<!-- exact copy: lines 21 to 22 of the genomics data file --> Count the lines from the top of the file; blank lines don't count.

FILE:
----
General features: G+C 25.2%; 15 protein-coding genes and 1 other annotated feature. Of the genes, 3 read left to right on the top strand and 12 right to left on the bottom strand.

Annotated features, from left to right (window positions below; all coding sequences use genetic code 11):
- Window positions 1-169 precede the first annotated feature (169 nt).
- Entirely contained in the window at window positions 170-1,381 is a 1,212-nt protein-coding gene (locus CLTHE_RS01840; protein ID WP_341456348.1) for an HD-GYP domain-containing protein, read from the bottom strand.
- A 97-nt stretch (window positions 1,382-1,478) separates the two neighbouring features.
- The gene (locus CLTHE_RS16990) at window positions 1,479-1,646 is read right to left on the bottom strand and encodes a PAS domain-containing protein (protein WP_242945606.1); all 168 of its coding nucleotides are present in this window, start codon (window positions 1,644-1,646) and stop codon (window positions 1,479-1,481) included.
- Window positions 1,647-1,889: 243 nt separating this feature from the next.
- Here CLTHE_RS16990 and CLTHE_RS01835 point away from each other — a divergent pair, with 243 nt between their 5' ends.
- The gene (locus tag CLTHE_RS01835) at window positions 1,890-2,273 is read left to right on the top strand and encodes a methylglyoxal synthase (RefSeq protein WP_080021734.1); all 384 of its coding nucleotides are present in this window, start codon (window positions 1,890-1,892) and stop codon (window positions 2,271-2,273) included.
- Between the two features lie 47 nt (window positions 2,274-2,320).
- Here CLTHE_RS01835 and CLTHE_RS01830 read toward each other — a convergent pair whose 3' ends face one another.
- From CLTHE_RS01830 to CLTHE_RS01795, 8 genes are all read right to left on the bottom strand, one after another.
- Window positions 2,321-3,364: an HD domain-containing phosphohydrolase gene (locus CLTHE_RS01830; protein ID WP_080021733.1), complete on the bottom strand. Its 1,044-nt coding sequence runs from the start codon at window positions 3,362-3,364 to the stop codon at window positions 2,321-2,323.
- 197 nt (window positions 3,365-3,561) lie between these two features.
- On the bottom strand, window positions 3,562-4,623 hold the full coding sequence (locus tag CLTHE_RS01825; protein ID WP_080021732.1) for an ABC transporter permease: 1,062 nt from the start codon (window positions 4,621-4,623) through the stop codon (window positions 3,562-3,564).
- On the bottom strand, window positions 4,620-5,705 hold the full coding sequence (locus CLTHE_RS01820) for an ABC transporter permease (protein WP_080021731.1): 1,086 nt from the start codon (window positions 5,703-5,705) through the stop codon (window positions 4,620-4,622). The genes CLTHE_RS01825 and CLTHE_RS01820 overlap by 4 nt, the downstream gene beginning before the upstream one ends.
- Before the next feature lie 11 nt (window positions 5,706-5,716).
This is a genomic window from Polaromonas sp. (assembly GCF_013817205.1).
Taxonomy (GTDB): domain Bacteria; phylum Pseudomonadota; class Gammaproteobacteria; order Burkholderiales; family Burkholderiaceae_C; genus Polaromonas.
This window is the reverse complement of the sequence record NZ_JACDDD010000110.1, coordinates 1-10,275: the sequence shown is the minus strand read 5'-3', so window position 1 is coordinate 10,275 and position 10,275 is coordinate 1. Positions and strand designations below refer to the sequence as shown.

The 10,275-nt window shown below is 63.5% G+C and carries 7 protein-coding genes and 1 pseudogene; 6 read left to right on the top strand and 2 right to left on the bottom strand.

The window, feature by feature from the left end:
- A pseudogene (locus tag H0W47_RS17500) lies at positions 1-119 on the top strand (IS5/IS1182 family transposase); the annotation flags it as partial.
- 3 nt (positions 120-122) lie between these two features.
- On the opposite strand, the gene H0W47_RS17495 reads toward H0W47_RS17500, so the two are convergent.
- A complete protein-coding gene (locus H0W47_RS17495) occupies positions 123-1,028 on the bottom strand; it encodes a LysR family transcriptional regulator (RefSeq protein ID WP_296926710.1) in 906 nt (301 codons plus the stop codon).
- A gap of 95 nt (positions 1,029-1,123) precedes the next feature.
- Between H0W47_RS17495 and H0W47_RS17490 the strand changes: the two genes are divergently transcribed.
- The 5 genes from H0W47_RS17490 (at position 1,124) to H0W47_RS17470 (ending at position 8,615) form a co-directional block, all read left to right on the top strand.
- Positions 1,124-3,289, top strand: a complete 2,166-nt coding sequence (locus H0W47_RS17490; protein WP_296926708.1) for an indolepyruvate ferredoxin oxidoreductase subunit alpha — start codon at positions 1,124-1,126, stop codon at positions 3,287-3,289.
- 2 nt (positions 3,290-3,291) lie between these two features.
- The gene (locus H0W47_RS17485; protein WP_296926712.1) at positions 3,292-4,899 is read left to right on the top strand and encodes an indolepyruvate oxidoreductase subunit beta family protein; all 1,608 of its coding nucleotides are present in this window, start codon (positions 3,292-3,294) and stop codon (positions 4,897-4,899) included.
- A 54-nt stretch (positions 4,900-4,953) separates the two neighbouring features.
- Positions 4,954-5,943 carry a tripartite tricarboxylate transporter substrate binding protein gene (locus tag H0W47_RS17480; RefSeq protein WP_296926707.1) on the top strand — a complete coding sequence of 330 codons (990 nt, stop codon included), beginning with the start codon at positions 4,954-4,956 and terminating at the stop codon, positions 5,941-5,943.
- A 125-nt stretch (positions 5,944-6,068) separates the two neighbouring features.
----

The 10,275-nt window shown below is 63.5% G+C and carries 7 protein-coding genes and 1 pseudogene; 6 read left to right on the top strand and 2 right to left on the bottom strand.

The window, feature by feature from the left end: